As far as cheating goes, we've been on the end of some horrific umpire performances for the last 10 years, and never have I seen an umpire dropped for their efforts. Suggests to me they're doing exactly what they've been asked to do. Do you own a business with employees? How would you deal with staff that repeatedly turn in poor efforts? 'You're right mate, I know it's hard' will not keep you afloat.

You're in the minority for a reason, but you sure are speaking the loudest on this topic. Kudos.

Not loud ... just different

It is drummed into us from a young age that the umpires are there to be hated and that they are out to get us.  Nearly everyone around us reinforces that view and then the confirmation bias kicks in.  That thinking goes right back to the 19th century too ... it isn't a recent phenomenom. 

So by the time we reach adulthood we're well and truly hooked in.  As a result,  any disputable decision against our teams can become an act of cheating (or suchlike)

But it is all bs ... the game can't be umpired correctly so therefore numerous errors are going to be made.  There is no bias,  just bad luck.  The umpires don't hate us and there is no plot against our team.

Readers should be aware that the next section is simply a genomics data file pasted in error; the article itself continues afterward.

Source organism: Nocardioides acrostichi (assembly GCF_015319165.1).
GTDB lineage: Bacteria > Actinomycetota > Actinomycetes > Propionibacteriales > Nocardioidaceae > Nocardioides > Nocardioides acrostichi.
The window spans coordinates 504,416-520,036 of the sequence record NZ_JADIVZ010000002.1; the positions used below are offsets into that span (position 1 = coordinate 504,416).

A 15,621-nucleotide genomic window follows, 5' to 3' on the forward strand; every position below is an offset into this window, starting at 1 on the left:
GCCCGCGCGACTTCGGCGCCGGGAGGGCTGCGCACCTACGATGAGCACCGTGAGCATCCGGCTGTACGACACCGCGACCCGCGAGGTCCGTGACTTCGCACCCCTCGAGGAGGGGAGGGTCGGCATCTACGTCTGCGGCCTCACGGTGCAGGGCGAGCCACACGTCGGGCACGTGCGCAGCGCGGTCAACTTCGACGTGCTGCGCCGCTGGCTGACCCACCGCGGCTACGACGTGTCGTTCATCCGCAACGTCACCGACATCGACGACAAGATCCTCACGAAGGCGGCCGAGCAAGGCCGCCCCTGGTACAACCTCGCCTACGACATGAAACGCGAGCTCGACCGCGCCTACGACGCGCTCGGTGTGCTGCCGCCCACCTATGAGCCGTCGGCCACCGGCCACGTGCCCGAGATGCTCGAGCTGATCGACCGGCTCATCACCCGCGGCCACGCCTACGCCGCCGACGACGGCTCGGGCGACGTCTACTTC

But when you factor in the 'want' to win and the bad loser effect,  we blame the adjudicators as a matter of course

The title name of the thread is a nonsense ... it is laughable and quite frankly,  embarrassing.

And don't worry,  I know my view is in the minority but I am right.  And if you truly believe that the umpires are out to get us,  you need to offer real proof.  Plucking out individual moments just reinforces my view. 

Edited by Macca

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11 hours ago, Macca said:

Has it ever crossed your mind that it is impossible to umpire our game correctly

Maybe it is and maybe it isn't. Is that any excuse for the umpiring standards to get consistently worse over time? Is that any excuse for the AFL to burden umpires with their overlaying of "interpretations" which change with the phase of the moon? Wouldn't it be the intention of a fair dinkum competition to improve the refereeing?
 

11 hours ago, Macca said:

Mate,  it is an unholy mess.  There is stuff going on everywhere,  the rules aren't defined and grey areas abound.

Now we're getting somewhere ...

 

11 hours ago, Macca said:

So what do you expect MR?  You're an intelligent bloke,  can't you see things for what they are

Funny you should mention that. Yes I can. Please read on ...
 

11 hours ago, Macca said:

So just accept that and stop thinking there is any bias involved

 

Read my post #2 in this very thread to find out whether I think there is bias involved or not. (hint: not biased, just bad.)

Take the Rampe goalpost thing.

The rule says, if you intentionally shake the post, it's a free kick on the goal line. The word intentionally so that when you & I are trying to mark the ball, and in doing so we slam into the post, and it shakes, we don't give away a free kick.